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The Thunder Bird Tootooch Legends, by W.L. Webber, [1936], at

p. 27

The Ill-Jow

The Ill-Jow

The Ill-Jow is a hand-hammered amulet of pil chickamin (Native Copper) or of a silver coin held together with a thread of sinew or cotton through the small holes in the flange of the charm.

The Ill-Jow comes from the Haida Indians of the Queen Charlotte Islands, British Columbia. It is a symbol of the Spirit of Theft, a bringer of good fortune to its owner. The spirit would oft-times get behind a person's back and cunningly make a thief or robber out of his victim. To ward off this spirit and curtail his desire, the victim, possessing the "Good Medicine" Charm, would be guided in the paths of uprightness. If strict attention were paid to the charm it would overcome the evil. If this was done the victim was assured of prosperity and great riches would be his.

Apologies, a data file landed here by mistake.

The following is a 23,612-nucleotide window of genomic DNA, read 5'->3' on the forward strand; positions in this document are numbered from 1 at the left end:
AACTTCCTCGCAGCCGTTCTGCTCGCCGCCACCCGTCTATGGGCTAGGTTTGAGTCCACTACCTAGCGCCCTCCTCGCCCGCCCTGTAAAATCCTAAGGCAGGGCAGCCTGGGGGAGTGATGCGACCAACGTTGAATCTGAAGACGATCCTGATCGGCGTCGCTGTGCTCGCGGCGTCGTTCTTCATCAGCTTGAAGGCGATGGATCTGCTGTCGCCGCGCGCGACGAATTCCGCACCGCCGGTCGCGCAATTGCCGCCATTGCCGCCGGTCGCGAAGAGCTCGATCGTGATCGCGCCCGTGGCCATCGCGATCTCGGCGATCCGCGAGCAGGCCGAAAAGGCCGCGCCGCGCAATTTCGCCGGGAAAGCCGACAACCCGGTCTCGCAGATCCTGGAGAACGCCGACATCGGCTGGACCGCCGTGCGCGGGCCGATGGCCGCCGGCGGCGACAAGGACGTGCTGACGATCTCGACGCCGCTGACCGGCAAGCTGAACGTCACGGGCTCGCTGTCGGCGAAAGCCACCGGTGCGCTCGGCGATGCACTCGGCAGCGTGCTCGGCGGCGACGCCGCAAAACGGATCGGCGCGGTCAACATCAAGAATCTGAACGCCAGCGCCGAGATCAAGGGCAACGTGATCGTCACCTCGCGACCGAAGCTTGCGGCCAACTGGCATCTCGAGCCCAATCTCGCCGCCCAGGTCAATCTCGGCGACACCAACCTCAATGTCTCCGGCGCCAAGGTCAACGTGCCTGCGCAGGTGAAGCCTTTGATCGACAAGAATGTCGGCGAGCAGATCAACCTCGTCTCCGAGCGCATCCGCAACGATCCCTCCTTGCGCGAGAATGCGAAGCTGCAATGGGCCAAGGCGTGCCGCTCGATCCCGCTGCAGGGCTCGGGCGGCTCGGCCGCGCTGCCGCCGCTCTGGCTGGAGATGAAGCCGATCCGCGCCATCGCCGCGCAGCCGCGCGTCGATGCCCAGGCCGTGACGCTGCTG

The Ill-Jow must come into the possession of the owner by theft. When obtained it is to be stuffed with threads, hair, bits of blanket or other small articles pilfered from others. The stuffed charm should be hidden among one's personal belongings, clothing or such, although it may be carried on the person. It should not be used for adornment and should be carried in a small bag for the purpose to prevent its coming under the human vulgar gaze. The Ill-Jow is to be resurrected occasionally and petitioned to give it Skookum (Strength and Courage) to promote the success of any project that is toward. The charm must be guarded with the utmost secrecy. Among the Indians who harbor this amulet it is considered a disgrace to let the other members of the tribe know, or even surmise that the "Medicine Charm" has been adopted. Once the charm has been secured it can never be passed to another to be disposed of. It should be thrown into a body of water or dropped into a deep well.

To gain possession of this talisman have some unsuspecting person barter for it or purchase it as for himself.

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